In the coming weeks we will expand this section further. And if you want to share certain arguments, publications and materials more widely please visit the ESI Facebook page on Germany's Great Debate.
Germany abolishes itself?
In August 2010 Thilo Sarrazin, a member of Germany's Social Democratic Party (SPD) and until recently board member of the German central bank (Bundesbank) published a book. By the end of October 2010 1.1 million copies of the book had been printed of which 750,00 had already been sold. Its title: "Deutschland schafft sich ab" ("Germany abolishes itself").
"We have to assume that for demographic reasons the underclass section of the population is growing steadily. Among migrants we have seen that the birth-rate is highest among those groups of migrants with the lowest levels of education, in other words those from Turkey, the Middle East and Africa. Studies on the workforce have come to similar conclusions. These show that women who are poorly or not at all integrated into the labour market are more likely to have children or increase the size of their fold. But intelligence is 50 to 80 percent hereditary and thanks to the class-related reproductive rate, this unfortunately means that the hereditary intellectual potential of the population is continually shrinking."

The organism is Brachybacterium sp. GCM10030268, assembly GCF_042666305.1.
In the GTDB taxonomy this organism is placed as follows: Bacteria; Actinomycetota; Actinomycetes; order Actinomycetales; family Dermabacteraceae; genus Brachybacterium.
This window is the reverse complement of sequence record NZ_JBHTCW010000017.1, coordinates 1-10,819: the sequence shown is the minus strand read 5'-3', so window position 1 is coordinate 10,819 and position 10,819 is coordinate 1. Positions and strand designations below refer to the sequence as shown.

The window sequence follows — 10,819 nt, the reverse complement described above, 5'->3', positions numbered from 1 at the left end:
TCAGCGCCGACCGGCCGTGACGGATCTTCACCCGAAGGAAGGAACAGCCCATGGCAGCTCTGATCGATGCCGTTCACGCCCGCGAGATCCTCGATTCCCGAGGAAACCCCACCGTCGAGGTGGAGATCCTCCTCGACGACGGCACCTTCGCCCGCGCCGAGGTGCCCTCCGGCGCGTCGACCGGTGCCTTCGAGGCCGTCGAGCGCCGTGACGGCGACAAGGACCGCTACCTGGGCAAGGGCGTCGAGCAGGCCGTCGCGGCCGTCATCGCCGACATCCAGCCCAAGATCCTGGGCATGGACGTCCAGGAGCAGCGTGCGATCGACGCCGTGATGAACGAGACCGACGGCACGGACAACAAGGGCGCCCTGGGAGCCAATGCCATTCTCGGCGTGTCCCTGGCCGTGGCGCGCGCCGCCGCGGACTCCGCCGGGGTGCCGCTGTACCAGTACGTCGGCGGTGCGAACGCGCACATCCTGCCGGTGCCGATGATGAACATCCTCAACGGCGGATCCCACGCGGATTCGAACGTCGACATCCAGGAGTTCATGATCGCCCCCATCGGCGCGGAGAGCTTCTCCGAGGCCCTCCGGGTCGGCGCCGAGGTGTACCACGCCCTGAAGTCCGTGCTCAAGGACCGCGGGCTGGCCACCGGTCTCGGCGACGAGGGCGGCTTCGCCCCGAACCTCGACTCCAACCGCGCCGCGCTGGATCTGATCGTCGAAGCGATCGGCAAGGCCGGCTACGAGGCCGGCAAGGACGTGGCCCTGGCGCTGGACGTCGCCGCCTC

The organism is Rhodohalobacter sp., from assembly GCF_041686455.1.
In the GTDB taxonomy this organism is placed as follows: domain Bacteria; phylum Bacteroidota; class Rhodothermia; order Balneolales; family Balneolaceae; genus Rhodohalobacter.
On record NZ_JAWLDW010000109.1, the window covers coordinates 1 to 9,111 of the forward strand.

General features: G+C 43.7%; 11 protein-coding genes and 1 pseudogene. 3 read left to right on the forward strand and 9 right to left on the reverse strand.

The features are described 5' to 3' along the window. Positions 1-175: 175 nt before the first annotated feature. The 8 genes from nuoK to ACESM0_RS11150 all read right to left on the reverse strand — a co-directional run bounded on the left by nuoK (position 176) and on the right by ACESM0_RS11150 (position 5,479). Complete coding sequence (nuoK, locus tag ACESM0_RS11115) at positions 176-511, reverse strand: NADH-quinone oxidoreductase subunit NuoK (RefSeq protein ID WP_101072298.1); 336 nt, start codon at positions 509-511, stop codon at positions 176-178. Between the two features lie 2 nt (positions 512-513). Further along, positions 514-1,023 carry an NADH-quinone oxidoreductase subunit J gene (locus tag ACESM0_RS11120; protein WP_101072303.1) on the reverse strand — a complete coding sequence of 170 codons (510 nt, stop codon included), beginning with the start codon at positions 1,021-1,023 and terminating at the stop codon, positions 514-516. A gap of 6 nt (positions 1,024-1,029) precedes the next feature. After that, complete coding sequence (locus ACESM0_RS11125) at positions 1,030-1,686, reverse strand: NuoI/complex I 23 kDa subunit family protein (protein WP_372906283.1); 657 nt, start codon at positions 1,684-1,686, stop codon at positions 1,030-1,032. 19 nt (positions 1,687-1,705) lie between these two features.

In 2009 Sarrazin had already explained his thinking in a long interview with the cultural magazine Lettre International: "Klasse statt Masse" ("Quality, not quantity"):
"I don't need to respect people who live off the state, despise that state, don't properly care for the education of their children and constantly produce new little headscarf-girls."
"The lower the class the higher the birth-rate. The share in birth-rates of Arabs and Turks is two to three times higher than their corresponding share in the population. Many of them are neither willing to integrate nor capable of doing so. The solution to this problem can only be no more immigration; and those who would like to marry should do this abroad."
"The Turks are conquering Germany in the same way the Kosovars conquered Kosovo: by using higher birth-rates. I would like this if it would be Eastern European Jews who have an IQ which is 15 points higher than the one of the German population."